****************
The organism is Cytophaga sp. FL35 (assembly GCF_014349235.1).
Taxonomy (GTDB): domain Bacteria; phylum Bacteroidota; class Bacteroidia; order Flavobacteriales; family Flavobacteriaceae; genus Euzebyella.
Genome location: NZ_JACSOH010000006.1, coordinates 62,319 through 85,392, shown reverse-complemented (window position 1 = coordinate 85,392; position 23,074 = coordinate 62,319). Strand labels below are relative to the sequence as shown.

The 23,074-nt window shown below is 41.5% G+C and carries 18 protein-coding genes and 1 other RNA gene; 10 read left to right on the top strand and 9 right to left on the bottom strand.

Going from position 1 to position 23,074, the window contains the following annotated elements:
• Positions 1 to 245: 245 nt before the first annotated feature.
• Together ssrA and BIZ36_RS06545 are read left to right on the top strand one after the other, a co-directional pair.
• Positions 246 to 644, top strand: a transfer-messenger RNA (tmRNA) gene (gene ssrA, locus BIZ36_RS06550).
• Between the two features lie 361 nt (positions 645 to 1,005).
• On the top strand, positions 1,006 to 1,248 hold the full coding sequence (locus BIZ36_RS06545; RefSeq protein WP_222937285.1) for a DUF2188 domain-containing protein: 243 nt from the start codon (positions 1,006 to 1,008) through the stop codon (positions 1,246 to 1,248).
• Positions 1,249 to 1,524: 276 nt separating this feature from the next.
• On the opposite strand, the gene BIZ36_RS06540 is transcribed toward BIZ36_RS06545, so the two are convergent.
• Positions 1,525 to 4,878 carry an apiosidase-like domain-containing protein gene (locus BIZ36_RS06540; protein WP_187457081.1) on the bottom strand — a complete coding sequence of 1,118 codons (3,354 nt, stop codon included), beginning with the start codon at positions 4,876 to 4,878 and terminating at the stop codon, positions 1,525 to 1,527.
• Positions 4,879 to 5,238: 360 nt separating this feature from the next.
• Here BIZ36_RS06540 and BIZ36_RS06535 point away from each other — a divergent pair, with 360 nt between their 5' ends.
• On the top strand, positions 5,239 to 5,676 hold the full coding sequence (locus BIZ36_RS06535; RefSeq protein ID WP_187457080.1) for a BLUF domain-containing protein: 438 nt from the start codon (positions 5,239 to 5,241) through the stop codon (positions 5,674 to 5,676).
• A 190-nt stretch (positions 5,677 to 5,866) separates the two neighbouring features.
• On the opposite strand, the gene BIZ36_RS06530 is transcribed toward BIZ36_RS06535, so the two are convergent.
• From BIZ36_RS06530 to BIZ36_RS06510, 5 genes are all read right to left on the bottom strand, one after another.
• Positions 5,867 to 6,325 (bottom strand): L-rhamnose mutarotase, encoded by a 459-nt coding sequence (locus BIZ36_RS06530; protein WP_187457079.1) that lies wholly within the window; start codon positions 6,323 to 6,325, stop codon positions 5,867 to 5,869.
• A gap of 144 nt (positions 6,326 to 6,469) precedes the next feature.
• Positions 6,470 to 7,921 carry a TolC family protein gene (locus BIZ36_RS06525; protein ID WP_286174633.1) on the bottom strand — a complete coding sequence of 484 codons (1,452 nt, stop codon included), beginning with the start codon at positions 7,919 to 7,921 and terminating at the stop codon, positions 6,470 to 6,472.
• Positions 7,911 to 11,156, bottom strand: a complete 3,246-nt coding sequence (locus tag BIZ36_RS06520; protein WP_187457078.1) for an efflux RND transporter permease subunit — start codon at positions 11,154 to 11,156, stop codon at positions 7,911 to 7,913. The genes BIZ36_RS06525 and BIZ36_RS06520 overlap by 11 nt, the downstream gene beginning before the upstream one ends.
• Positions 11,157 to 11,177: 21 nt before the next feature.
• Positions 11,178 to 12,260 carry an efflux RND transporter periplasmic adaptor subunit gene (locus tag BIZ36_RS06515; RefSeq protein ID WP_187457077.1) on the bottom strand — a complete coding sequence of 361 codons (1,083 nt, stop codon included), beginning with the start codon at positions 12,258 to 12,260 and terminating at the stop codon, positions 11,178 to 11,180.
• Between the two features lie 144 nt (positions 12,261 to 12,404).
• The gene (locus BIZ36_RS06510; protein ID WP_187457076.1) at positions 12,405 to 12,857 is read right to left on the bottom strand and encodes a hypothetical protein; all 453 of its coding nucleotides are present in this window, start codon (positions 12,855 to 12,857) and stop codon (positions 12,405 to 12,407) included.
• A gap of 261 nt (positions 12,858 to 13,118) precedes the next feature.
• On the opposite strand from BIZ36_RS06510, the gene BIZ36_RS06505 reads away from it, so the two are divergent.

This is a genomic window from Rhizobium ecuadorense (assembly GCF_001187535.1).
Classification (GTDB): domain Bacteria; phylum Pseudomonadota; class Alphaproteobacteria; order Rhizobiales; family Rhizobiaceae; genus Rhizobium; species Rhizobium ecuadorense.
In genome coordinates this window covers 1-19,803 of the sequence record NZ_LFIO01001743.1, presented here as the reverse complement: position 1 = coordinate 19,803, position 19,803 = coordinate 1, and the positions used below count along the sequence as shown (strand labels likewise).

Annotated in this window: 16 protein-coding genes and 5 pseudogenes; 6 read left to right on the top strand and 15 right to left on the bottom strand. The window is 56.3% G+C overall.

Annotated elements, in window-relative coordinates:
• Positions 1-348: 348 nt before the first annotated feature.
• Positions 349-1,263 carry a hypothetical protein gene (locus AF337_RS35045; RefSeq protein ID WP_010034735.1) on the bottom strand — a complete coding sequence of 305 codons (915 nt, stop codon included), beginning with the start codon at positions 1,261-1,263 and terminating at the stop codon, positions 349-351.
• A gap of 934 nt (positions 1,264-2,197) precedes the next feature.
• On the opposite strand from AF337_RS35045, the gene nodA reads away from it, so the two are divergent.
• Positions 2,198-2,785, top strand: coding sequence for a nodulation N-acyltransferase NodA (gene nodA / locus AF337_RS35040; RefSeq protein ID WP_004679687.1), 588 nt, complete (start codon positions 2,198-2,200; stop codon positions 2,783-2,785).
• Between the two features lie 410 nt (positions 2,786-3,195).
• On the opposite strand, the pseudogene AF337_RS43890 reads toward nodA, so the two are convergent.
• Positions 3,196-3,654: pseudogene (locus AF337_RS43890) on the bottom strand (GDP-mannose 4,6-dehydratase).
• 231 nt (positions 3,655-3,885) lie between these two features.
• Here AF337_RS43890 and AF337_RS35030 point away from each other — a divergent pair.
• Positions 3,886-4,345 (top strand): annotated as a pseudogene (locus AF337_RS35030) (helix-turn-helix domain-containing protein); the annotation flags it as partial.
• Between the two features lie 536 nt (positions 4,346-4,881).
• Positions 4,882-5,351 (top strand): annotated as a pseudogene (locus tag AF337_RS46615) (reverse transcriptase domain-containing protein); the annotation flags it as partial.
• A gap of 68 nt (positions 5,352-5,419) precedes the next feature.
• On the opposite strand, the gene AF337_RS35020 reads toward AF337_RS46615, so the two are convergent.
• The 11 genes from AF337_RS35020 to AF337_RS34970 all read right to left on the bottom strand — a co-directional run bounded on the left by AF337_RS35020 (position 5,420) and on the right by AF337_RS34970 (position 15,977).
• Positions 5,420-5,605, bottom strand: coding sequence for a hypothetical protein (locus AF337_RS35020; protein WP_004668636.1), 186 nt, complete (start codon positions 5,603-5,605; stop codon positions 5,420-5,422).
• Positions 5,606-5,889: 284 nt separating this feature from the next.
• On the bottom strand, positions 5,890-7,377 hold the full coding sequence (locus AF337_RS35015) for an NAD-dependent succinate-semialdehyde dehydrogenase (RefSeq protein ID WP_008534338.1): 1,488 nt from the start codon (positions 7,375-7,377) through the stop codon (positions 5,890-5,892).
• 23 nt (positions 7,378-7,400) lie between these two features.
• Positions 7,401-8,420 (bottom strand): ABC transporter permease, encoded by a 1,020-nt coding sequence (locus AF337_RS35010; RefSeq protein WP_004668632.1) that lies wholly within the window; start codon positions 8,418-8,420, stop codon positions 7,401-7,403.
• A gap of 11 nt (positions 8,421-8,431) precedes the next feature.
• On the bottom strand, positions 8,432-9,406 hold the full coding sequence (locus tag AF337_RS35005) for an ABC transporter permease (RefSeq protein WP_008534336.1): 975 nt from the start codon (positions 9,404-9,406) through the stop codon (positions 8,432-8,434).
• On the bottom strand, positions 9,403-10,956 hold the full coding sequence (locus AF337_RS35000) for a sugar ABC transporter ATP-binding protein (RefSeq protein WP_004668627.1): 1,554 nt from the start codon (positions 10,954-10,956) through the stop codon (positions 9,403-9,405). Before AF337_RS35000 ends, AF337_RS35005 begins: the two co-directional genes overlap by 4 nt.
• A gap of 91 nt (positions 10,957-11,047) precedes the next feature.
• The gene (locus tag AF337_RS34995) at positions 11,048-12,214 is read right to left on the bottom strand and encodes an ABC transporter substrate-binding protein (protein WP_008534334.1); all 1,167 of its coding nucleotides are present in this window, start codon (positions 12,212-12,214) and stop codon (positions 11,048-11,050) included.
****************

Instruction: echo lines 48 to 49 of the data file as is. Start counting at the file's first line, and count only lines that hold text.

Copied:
• A gap of 68 nt (positions 5,352-5,419) precedes the next feature.
• On the opposite strand, the gene AF337_RS35020 reads toward AF337_RS46615, so the two are convergent.